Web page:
ELITE Provides Reassurance About Estrogen in Early Menopause

JoAnn E. Manson, MD, DrPH


April 06, 2016

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This is Dr JoAnn Manson, professor of medicine at Harvard Medical School and Brigham and Women's Hospital. I would like to talk about the Early vs. Late Intervention Trial with Estradiol (ELITE), which directly tested the timing hypothesis for estrogen in cardiovascular disease. The ELITE trial results were recently published in the New England Journal of Medicine.[1] The trial included 643 women, about half of whom were in early menopause (within 6 years of onset) with a mean age of 55 years. Half of the women were in later menopause (at least a decade since onset) and had a mean age of 63 years. Of interest, that was the same mean age of women in the Women's Health Initiative hormone therapy trials at the time of randomization.[2]

The ELITE trial tested oral estradiol, using 17 beta-estradiol at a dose of 1 mg/day. Women with an intact uterus were also given progesterone vaginal gel. The outcome used in the trial was carotid intima medial thickness (IMT) progression over 5 years of treatment. The results were compared between the estradiol and placebo arms. In the younger women, there was slowing of atherosclerosis progression, as measured by carotid IMT in the estradiol arm compared with the placebo arm, and the differences were statistically significant. In the older age group, there were no differences in carotid IMT progression rates between the estradiol and the placebo arms. Both progressed at a similar rate.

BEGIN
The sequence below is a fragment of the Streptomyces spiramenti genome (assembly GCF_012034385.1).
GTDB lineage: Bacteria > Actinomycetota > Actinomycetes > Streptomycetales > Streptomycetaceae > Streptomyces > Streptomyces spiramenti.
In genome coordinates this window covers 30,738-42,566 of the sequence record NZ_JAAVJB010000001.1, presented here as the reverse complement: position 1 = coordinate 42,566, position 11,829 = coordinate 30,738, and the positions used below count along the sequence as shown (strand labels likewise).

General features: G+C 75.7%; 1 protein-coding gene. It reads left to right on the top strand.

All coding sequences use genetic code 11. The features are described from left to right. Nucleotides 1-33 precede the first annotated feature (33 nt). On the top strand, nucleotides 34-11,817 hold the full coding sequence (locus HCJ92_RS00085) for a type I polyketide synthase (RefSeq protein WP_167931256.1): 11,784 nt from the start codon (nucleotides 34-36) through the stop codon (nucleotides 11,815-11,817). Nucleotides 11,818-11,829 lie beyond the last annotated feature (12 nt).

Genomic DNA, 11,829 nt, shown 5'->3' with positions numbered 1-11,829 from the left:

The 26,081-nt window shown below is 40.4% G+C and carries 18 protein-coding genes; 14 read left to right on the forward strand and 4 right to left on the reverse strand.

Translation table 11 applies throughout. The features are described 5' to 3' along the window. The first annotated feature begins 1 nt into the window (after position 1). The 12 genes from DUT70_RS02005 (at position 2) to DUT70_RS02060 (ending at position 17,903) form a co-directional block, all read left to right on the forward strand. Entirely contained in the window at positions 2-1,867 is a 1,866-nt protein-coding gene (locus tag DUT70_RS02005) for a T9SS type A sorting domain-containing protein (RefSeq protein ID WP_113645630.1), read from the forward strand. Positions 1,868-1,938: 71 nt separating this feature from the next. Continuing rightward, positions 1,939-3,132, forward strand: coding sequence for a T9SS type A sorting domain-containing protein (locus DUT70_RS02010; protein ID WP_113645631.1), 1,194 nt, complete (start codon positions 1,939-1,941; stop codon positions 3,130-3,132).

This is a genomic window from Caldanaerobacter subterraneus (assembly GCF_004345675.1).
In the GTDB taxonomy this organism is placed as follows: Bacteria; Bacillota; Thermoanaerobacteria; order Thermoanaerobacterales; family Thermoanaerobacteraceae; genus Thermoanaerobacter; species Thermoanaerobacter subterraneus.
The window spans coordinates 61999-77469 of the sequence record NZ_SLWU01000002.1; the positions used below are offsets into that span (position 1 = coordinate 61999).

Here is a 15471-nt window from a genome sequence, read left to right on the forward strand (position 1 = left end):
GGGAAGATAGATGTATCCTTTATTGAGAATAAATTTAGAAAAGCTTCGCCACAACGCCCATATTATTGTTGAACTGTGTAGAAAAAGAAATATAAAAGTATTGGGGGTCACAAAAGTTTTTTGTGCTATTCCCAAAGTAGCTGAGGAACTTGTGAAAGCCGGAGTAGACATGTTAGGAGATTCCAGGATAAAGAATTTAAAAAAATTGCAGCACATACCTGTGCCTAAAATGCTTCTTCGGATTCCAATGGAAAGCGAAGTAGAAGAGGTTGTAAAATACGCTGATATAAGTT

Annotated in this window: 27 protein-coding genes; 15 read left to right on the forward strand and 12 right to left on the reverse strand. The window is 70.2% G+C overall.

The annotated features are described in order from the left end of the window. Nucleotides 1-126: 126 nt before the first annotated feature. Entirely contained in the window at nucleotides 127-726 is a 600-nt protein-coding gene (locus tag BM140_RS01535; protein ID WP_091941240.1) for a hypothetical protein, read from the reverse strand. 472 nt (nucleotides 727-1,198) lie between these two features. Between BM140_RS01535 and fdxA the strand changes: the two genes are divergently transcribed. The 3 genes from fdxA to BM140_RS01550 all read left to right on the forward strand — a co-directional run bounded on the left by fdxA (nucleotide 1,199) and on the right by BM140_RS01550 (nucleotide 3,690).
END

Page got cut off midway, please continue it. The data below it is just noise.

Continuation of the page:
There are several cautions and caveats. Although it is biologically plausible that estrogen would reduce progression of atherosclerosis in early but not later menopause, we know that the estrogen receptors are more functional in early menopause. There is evidence from animal studies and observational studies—even the age-stratified analyses in the Women's Health Initiative hormone trials—to support more favorable results in younger vs older women in terms of coronary disease. The ELITE trial used the surrogate endpoint of carotid IMT progression. ELITE did not look at clinical heart attack events, because it was not large enough to have clinical events. Many pathways are relevant to myocardial infarction and coronary events. In addition to atherosclerosis, there can be plaque rupture and thrombotic occlusion of the blood vessel. We cannot say definitively that estradiol was preventing heart attacks in these women, but there was evidence for slowing of atherosclerosis in the younger women.

In terms of the clinical implications, based on this trial we can't say that hormone therapy should now be used for prevention of heart disease and other chronic disease events in younger women, because the trial used a surrogate endpoint and there could be other effects of hormone therapy. There is a very complex balance of benefits and risks in terms of venous thrombosis, stroke, breast cancer, and other outcomes.

However, this trial does provide further reassurance about the use of estrogen for the treatment of moderate to severe hot flashes, night sweats, and other menopausal symptoms in early menopause, as well as further evidence that concerns about coronary risk should not be used as a reason for denying hormone therapy treatment to women in early menopause who have these symptoms and are otherwise appropriate candidates for treatment. Thank you for your attention. This is JoAnn Manson.


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